Some acronyms are so familiar that we can forget what they stand for. That can be a problem, if you dislike redundancy in communication. Consider two recent news items, each involving hard-to-get cash.
One described a California man who received a stimulus payment on an old debit card. He hadn’t used the card in awhile, and couldn’t recall his four-digit PIN. When he called his bank, they told him he could only re-set his PIN by entering his PIN.
You see the problem? The discussions went round and round, until a consumer affairs reporter at a TV station got involved and helped to resolve the matter. On air, the reporter said “You need a PIN number and you better not forget it.”
The other story was about an ATM stolen in B.C. Police released security footage of the getaway van. Later that same day, the abandoned van and ATM were found on a roadside. The headline of one article said “Stolen ATM machine found in backcountry”.
Okay, these aren’t high crimes, but in both cases the word following the acronym is unnecessary. The “N” in PIN stands number, so PIN number comes across as personal identification number number.
And the “M” in ATM stands for machine. So: automated teller machine machine.
There’s actually a term for this language faux pas. Even has a Wikipedia page. It’s called RAS – redundant acronym syndrome. Or, as some say to make the point, RAS syndrome.
Some examples (with the acronym spelled out):
- LCD display (liquid crystal display)
- UPC code (universal product code)
- HIV virus (human immunodeficiency virus)
- VIN number (vehicle identification number)
- PDF format (portable document format)
- ICU unit (intensive care unit)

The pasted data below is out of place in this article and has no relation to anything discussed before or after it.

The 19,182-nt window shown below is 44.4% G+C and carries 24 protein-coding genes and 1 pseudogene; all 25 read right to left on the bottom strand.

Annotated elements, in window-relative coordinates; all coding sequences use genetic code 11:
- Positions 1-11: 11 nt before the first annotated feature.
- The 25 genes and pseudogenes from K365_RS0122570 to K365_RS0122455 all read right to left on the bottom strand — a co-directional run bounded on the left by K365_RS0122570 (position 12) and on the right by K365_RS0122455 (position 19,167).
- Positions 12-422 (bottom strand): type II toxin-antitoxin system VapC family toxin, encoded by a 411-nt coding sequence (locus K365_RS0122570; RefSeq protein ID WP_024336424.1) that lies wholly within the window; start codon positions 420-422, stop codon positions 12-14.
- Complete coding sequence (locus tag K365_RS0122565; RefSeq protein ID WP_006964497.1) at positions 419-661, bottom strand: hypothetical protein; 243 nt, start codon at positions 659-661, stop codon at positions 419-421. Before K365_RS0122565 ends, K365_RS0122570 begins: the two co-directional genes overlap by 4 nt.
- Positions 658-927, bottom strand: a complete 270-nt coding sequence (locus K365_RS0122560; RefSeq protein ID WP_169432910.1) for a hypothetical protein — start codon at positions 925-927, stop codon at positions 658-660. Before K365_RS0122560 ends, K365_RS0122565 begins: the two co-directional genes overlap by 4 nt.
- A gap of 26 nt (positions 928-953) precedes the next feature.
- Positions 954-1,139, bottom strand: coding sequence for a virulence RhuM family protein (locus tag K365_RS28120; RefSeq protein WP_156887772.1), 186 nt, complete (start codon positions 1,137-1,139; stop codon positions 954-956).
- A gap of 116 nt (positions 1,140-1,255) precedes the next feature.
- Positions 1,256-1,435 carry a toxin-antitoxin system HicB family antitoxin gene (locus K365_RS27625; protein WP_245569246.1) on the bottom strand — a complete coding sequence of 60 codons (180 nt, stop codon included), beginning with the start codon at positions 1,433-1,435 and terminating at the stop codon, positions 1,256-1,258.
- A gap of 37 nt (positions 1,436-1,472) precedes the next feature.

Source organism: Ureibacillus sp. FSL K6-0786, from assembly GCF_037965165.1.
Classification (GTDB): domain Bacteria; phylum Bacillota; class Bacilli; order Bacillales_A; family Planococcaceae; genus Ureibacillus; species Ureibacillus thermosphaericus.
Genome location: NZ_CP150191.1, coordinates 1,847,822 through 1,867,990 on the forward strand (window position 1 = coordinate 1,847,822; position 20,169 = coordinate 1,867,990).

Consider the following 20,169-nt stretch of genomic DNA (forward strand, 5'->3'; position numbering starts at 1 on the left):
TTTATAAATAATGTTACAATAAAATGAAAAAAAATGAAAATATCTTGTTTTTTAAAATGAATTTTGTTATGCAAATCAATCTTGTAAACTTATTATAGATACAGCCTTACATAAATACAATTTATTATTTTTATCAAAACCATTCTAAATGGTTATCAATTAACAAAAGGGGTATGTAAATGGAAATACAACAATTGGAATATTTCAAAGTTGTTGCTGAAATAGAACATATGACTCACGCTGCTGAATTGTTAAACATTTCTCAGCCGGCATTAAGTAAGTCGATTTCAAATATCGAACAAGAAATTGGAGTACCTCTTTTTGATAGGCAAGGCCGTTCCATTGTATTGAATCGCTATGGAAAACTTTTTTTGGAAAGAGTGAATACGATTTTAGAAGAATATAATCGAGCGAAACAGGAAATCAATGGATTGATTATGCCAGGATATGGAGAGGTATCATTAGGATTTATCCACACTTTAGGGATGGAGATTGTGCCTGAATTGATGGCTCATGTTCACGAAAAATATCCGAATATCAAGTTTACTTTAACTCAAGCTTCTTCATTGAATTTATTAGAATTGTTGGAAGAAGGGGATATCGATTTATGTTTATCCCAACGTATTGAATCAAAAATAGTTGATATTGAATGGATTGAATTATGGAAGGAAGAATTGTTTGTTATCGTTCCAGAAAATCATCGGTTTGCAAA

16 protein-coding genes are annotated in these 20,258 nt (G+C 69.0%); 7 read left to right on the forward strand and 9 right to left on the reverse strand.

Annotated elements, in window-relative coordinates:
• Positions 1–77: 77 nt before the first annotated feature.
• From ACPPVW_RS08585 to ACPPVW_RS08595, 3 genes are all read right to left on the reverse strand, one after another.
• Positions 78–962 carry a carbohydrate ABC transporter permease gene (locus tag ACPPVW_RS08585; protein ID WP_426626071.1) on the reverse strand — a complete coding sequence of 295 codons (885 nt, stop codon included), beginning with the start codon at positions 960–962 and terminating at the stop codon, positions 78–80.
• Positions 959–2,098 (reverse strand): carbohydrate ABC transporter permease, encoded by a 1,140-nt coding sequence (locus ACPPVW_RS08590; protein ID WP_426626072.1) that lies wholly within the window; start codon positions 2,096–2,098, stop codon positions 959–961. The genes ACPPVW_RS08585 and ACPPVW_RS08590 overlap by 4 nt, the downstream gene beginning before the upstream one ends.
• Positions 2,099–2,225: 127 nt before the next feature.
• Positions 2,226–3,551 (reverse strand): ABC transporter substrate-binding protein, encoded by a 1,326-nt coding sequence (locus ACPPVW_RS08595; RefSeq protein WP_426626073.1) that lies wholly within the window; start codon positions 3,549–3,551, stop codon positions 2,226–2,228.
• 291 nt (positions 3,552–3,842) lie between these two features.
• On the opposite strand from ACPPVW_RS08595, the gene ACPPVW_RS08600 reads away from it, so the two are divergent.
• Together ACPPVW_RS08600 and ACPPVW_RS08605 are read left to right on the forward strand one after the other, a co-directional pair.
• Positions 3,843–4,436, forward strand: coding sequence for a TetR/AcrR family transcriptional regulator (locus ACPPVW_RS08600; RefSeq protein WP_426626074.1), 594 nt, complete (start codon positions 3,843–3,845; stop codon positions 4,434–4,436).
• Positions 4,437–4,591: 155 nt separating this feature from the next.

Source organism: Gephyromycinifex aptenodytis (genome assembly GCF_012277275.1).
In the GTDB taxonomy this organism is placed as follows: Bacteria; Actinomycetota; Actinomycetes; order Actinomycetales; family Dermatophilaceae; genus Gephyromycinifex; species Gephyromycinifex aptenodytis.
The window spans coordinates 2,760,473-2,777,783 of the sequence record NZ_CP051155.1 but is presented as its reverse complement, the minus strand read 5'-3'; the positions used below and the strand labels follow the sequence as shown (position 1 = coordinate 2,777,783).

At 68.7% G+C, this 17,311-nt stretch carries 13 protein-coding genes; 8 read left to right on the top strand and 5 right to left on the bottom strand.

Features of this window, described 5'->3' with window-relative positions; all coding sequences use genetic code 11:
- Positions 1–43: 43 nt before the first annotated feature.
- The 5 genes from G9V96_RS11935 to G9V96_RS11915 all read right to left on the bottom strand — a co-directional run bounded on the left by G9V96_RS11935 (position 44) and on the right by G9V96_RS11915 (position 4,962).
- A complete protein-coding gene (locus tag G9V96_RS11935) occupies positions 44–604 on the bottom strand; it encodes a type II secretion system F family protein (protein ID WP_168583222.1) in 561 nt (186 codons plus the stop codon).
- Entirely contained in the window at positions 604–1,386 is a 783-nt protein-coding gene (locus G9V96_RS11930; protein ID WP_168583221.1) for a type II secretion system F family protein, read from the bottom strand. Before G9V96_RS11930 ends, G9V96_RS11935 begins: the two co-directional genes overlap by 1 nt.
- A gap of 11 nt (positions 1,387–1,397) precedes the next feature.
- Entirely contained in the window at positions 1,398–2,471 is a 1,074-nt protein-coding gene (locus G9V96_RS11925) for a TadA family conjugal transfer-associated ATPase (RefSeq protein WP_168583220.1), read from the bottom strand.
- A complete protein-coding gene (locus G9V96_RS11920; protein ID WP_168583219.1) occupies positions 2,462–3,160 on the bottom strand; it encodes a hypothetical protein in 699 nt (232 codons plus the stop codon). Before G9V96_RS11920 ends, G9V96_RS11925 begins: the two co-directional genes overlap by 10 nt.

- CPI index (consumer price index)
- HTML language (hyper text markup language)
- BFFs forever (best friends forever)
No need to tack on the word after the acronym. It’s already included.
Please RSVP is another multilingual offender, as the acronym stands for the French phrase “Repondez, s’il vous plait”, which already incorporates “please”.
Then there’s a category of common redundant expressions. Hundreds of them, like:
- drop down
- lift up
- advance planning
- join together
- added bonus
- first of all
- bald headed
- past experience
- circle around
- repeat again
- cease and desist
- never before
- final outcome
- unexpected surprise
- close proximity
- lag behind
- might possibly
- final conclusion
- free gift
- sum total
- new innovation
- personal friend
- current trend
- tuna fish
Why do these bug me? Redundancies complicate writing, and make your messages needlessly longer.
I love this quote from The Elements of Style, about how “vigorous writing is concise”:
“A sentence should contain no unnecessary words, a paragraph no unnecessary sentences, for the same reason that a drawing should have no unnecessary lines and a machine no unnecessary parts.”
Don’t jam the machine with superfluous words. So let’s join together to cease and desist redundancy.
Stuart Foxman is a Toronto-based freelance writer, who helps clients’ products, services, ideas and organizations to come alive. Follow me on Twitter @StuartFoxman, connect with me here on LinkedIn, or check me out at foxmancommunications.com. I would love to hear from you. More articles like this coming, with original posts every week about communications, information, motivation, writing, branding, creativity, media, marketing, persuasion, messages, learning, etc.
May 19, 2021